A Domestic Tea Rooted in Passion and Creativity
We created our Reserve Series to highlight the sensational rare trees that our Head Teamaker, Ravi Kroesen, discovers during his visits with master tea-growers around the world. With international travel on pause, Ravi has turned to our own “backyard” in the Pacific Northwest to continue his hunt for the extraordinary. For our next Reserve Series teas, we are proud to showcase two domestic teas grown right here in Northwest that have never been available to the public until this moment. Our tea department even had the opportunity to hand harvest the leaves alongside two incredible teamakers, making these an especially meaningful release. It will come as no surprise that North American teamakers are pushing the envelope on traditional tea cultivation techniques and we cannot wait to share this with you all.
The World Premiere of a Remarkable Domestic Tea
Handcrafted by Teamaker Balazs Henger, this is a truly unique domestic tea, unlike anything else in the world. Buds and young leaves were harvested from wild Pacific Northwest Alder trees and processed using time-honored black, oolong and yellow tea production techniques. In this micro-batch offering, ancient knowledge meets cutting-edge innovation, delivering exquisite notes of rose petal, fresh pine and sun dried tomato. This is North American tea making at its finest.
The Story Behind the Cup
This one-of-a-kind offering is in fact, no tea at all. As its name implies, it was created using leaves harvested from Alder trees growing wild in the temperate rainforests of the Pacific Northwest. The tea leaf (camelia sinensis) and the Alder leaf are fairly similar morphologically. Both are small, ovoid and fibrous, rimmed by slightly serrated edges. Alder leaves thrive in moist, fertile soil, of which there is plenty in the Pacific Northwest.
Our Northwest Alder Leaf Reserve Series tea was dreamt up by Balazs Henger, a true craftsman and a teamaking savant if ever there was one. Balazs is a former chef, a skilled fermentation specialist, and a zealously passionate teamaker. A few years ago, he heard rumors about a small tea growing operation called Minto Island Farms, nestled in the center of the Willamette Valley. Balazs was so excited by the prospect of tasting his first Oregon grown tea, that he drove down to Salem, Oregon from Chehalis, Washington to visit the farm and talk tea. Balazs quickly started working with Minto’s small team of tea farmers, and eventually taught Kacie Merkel, who is now Minto’s head teamaker, everything he could about tea cultivation.
While tending the half-acre of tea shrubs at Minto Island on a hazy fall morning, Balazs noticed that a sleepy herd of local deer were breakfasting on the wild Alder leaves in the surrounding brush. “I wonder if they’re on to something,” he thought to himself. He harvested the Alder leaves just like tea leaves, plucking the top two leaves and bud, and processed them as if they were green tea leaves. This first batch had an interesting flavor, with hints of green apple and pear. He then started applying different black, oolong and yellow tea processing techniques to the Alder leaves in an effort to refine their flavor profile. Balazs plucked, withered (to remove moisture and make the leaf more malleable), and finally rolled the leaves at a controlled temperature (a fermentation and oxidation process often used by teamakers to produce black and oolong teas). The results were increasingly gratifying, ultimately creating a herbaceous and heady brew which delivers pleasing notes of rose petal, fresh pine and sun dried tomato. Our Head Teamaker, Ravi Kroesen, views Balazs’s experiment as a particularly groundbreaking success.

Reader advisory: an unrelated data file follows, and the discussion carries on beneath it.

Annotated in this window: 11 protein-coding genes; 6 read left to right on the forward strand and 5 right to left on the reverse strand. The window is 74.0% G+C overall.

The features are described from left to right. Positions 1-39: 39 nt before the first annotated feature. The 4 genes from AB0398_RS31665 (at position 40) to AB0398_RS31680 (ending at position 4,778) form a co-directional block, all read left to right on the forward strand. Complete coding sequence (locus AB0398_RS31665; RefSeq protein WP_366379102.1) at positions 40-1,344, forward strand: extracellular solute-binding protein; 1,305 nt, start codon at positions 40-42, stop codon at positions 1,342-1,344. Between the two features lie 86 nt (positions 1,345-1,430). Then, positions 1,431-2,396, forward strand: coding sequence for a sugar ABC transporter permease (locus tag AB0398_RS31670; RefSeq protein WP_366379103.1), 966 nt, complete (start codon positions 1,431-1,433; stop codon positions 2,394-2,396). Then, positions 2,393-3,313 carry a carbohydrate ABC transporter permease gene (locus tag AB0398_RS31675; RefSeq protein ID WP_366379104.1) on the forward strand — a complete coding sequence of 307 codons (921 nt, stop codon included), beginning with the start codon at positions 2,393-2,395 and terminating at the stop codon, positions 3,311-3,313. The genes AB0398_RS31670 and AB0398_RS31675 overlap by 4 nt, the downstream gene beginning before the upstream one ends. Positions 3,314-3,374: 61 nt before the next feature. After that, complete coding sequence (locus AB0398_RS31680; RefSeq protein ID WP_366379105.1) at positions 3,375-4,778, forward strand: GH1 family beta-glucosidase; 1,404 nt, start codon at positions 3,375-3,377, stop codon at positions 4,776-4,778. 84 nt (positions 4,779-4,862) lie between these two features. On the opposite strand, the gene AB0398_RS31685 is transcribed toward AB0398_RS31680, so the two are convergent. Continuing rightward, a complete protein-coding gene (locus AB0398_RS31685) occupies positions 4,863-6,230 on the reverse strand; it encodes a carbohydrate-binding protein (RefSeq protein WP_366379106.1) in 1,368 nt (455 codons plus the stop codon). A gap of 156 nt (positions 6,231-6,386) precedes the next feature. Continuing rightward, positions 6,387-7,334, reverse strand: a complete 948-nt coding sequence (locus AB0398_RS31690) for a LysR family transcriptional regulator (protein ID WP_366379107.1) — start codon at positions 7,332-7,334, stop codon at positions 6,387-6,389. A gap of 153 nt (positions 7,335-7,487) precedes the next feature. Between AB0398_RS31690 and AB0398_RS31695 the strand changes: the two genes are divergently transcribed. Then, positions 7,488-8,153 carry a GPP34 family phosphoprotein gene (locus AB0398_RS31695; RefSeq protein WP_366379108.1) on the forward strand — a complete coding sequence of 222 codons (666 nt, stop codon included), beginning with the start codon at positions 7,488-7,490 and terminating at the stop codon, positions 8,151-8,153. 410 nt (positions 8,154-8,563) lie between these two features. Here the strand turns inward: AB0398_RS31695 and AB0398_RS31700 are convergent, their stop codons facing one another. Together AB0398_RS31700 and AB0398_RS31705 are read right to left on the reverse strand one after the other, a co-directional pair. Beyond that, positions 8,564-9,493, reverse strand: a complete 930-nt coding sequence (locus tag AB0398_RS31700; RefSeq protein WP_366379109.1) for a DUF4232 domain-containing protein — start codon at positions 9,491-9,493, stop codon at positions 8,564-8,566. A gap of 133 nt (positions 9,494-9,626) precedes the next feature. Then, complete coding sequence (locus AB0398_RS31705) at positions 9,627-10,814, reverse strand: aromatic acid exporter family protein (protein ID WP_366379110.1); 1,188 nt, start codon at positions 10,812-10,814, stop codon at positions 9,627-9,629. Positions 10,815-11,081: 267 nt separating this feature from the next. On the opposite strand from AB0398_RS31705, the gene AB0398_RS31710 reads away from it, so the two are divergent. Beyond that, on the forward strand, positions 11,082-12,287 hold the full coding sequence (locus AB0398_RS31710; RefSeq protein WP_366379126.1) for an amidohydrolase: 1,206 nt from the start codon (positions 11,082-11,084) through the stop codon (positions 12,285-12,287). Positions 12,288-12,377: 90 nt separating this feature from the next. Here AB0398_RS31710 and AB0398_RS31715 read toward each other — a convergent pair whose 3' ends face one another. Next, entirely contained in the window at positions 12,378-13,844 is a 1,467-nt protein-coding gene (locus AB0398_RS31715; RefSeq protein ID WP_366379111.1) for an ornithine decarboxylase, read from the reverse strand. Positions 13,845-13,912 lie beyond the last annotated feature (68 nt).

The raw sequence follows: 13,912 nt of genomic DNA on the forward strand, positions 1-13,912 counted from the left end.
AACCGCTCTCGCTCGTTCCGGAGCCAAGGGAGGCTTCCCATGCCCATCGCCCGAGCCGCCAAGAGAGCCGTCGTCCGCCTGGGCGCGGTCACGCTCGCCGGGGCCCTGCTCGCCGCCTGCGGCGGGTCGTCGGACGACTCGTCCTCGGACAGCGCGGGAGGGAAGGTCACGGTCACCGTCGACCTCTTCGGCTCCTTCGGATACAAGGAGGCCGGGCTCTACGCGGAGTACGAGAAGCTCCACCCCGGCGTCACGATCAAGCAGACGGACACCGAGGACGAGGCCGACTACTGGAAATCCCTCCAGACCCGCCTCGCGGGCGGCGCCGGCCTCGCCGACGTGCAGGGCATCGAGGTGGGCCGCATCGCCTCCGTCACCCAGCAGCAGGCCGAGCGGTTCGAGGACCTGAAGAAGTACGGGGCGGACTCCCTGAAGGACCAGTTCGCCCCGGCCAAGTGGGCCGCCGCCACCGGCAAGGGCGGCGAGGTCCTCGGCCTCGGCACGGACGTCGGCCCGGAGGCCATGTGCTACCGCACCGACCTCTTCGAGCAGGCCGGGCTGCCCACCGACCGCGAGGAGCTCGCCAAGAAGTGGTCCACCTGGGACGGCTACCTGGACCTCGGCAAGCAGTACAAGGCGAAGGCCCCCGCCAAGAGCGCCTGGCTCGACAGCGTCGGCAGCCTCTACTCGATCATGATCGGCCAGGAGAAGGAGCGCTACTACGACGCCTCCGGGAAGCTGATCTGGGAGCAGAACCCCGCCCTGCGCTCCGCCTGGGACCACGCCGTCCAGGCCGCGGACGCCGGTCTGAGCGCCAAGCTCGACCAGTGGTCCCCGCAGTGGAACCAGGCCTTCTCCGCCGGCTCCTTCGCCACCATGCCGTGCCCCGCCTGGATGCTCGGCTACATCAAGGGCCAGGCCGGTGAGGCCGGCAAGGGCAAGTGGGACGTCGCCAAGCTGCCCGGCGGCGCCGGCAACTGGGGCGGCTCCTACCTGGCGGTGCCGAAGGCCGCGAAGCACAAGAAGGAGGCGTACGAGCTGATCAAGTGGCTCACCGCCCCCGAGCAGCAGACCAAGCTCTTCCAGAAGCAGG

“You could serve this to someone and they would have no idea it wasn’t a floral black tea or a lightly oxidized oolong,” observes Kroesen. “Balazs has basically combed through traditional and modern Chinese tea processing techniques, and applied them to Alder leaves. This is the first time an offering like this is available anywhere in the world, and I’m very excited to see what Balazs dreams up next.”
What is the nutritional value of Alder leaf tea?
The chemical characteristics of the Alder leaf are not as well documented as those of the tea leaf. For one thing, though, unlike the tea leaf, the Alder leaf doesn’t contain caffeine. So this brew makes a great herbal substitute for tea in the evening, or for those who don’t drink caffeine.
Native Americans used to scrape the inner bark of Alder trees to make a flour substitute that was used as an ingredient in cakes and salads. And to this day, Red Alders are cut and boiled to make clothing dye. What’s more, Alders add nitrogen to the soil, and tea plants thrive in nitrogen rich soil, making the two excellent companion plants.
Recent scientific studies indicate that Alder trees are a valuable source of compounds with radical scavenging properties. Radical scavengers are known to help the body eliminate free radicals and fight diseases. The same studies found that Alder trees are rich in polyphenols (micronutrients packed with antioxidants), including flavonoids, tannins, and proanthocyanidins, all of which are recognized for their anticarcinogenic and cardioprotective qualities.